As I was preparing for my audition, I was trying to decide between singing the following three songs: Too Good at Goodbyes x Sam Smith; Didn't We Almost Have it All x Whitney Houston; and Up Where We Belong x Bebe and Cece Winans. Bebe and Cece weren't the first to sing that song, but I liked their version. I will tell you now that the Whitney song got eliminated EARLY! Let me caution anyone who is thinking of singing Whitney Houston that you WILL be compared to Whitney, so if you cannot make your rendition ALMOST as good as hers, then DO NOT sing Whitney! That left the Sam Smith song and Bebe and Cece song. In my gut I wanted to go with Too Good at Goodbyes (a pop song), but ended up going with Up Where We Belong(Inspirational/Gospel) because I thought it was more my style and that I could do more to make that one my own. The song Too Good at Goodbyes didn't sit well in my voice, and it was easy to get pitchy with that song. Also, I sang Up Where We Belong for my family, and they felt good about me singing that one, too.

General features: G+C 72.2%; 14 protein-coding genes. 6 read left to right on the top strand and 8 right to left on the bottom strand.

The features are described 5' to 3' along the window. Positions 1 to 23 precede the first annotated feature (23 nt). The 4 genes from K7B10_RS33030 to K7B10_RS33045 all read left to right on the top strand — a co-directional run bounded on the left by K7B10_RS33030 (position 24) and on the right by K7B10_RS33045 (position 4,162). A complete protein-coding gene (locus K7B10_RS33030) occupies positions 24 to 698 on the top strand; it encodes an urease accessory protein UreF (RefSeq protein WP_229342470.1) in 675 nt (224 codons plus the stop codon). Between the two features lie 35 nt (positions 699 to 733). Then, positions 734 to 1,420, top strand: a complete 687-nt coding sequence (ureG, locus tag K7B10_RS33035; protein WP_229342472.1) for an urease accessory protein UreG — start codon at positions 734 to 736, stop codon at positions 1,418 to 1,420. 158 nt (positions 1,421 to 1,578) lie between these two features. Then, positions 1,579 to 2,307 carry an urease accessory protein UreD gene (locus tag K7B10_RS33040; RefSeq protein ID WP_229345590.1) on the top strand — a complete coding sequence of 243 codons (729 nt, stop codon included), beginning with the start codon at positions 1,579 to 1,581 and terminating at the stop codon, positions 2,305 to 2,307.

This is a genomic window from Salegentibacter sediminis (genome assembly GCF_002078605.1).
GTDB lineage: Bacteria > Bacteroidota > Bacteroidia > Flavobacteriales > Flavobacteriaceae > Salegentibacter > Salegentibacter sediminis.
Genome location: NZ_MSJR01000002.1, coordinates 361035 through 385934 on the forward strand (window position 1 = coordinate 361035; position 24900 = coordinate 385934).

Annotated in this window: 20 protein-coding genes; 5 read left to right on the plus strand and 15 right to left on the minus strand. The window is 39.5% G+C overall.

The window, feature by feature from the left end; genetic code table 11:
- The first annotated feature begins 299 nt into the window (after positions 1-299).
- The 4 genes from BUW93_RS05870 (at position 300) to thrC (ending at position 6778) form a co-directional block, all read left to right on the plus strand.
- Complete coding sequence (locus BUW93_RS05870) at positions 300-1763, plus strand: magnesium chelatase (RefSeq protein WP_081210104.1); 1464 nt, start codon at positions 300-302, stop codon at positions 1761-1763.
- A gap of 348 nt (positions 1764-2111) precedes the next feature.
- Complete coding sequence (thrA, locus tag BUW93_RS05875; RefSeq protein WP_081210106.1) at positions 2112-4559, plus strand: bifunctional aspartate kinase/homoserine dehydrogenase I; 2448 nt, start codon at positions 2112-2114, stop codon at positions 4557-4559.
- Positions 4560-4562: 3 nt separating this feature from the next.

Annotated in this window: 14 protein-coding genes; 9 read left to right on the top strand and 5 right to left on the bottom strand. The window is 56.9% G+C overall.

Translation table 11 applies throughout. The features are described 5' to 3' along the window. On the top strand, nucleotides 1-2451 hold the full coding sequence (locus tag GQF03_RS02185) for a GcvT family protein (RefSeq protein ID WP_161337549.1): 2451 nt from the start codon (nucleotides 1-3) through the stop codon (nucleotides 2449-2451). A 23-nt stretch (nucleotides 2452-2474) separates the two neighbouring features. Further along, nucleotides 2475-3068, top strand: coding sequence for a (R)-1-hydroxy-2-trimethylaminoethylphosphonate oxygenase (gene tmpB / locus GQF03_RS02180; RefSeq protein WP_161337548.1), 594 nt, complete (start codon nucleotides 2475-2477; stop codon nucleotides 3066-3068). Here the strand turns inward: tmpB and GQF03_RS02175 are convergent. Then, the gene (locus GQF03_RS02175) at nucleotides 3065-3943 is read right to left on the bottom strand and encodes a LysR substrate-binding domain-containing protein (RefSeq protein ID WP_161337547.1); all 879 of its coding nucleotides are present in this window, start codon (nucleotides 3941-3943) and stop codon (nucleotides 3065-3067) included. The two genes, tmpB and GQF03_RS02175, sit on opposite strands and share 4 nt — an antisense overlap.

Alright, so now that you know the background of my song selection, let me take you to the actual audition. I didn't know what to expect on audition day since it was my first time going out for Idol, but I at least knew to bring the essentials with me--water, snacks (peanuts/peanut butter crackers), voice spray and hand sanitizer (I learned this after my audition for Sunday Best; I'll write about that audition in another post), in addition to the two forms of identification that the Idol producers required you to bring to prove your age. I also had my front of the line pass ready to show the crew at the check in stand. Since my experience was pre-covid, I was in an outside audition environment with hundreds of other people. I thought that I would only stand outside for a brief moment then go inside to audition, so I was a little caught off guard when I realized that the first round of auditioning would be outside.